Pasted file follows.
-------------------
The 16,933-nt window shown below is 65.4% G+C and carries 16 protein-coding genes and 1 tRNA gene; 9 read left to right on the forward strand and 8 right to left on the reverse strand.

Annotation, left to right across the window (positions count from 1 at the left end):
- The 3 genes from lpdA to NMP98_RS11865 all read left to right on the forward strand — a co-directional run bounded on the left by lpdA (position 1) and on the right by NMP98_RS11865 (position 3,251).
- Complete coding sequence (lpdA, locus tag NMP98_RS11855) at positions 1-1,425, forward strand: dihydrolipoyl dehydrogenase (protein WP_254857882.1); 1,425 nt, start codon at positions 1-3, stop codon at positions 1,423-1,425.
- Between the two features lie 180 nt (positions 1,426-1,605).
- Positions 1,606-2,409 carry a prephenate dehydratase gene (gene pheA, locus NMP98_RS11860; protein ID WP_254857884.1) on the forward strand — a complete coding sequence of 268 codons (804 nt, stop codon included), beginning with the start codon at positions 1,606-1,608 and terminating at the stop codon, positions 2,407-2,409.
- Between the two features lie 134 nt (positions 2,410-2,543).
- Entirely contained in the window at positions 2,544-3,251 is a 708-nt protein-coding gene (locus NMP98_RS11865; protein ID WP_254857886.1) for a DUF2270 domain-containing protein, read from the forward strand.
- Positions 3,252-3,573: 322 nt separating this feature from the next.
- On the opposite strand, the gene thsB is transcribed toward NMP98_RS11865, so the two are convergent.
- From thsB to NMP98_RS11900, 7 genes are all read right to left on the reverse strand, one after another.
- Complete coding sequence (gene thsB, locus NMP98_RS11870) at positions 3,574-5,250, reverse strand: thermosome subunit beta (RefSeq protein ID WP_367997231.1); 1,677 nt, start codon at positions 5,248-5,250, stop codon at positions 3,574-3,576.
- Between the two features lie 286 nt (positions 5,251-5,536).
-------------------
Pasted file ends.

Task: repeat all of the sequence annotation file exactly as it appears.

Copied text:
The 16,933-nt window shown below is 65.4% G+C and carries 16 protein-coding genes and 1 tRNA gene; 9 read left to right on the forward strand and 8 right to left on the reverse strand.

Annotation, left to right across the window (positions count from 1 at the left end):
- The 3 genes from lpdA to NMP98_RS11865 all read left to right on the forward strand — a co-directional run bounded on the left by lpdA (position 1) and on the right by NMP98_RS11865 (position 3,251).
- Complete coding sequence (lpdA, locus tag NMP98_RS11855) at positions 1-1,425, forward strand: dihydrolipoyl dehydrogenase (protein WP_254857882.1); 1,425 nt, start codon at positions 1-3, stop codon at positions 1,423-1,425.
- Between the two features lie 180 nt (positions 1,426-1,605).
- Positions 1,606-2,409 carry a prephenate dehydratase gene (gene pheA, locus NMP98_RS11860; protein ID WP_254857884.1) on the forward strand — a complete coding sequence of 268 codons (804 nt, stop codon included), beginning with the start codon at positions 1,606-1,608 and terminating at the stop codon, positions 2,407-2,409.
- Between the two features lie 134 nt (positions 2,410-2,543).
- Entirely contained in the window at positions 2,544-3,251 is a 708-nt protein-coding gene (locus NMP98_RS11865; protein ID WP_254857886.1) for a DUF2270 domain-containing protein, read from the forward strand.
- Positions 3,252-3,573: 322 nt separating this feature from the next.
- On the opposite strand, the gene thsB is transcribed toward NMP98_RS11865, so the two are convergent.
- From thsB to NMP98_RS11900, 7 genes are all read right to left on the reverse strand, one after another.
- Complete coding sequence (gene thsB, locus NMP98_RS11870) at positions 3,574-5,250, reverse strand: thermosome subunit beta (RefSeq protein ID WP_367997231.1); 1,677 nt, start codon at positions 5,248-5,250, stop codon at positions 3,574-3,576.
- Between the two features lie 286 nt (positions 5,251-5,536).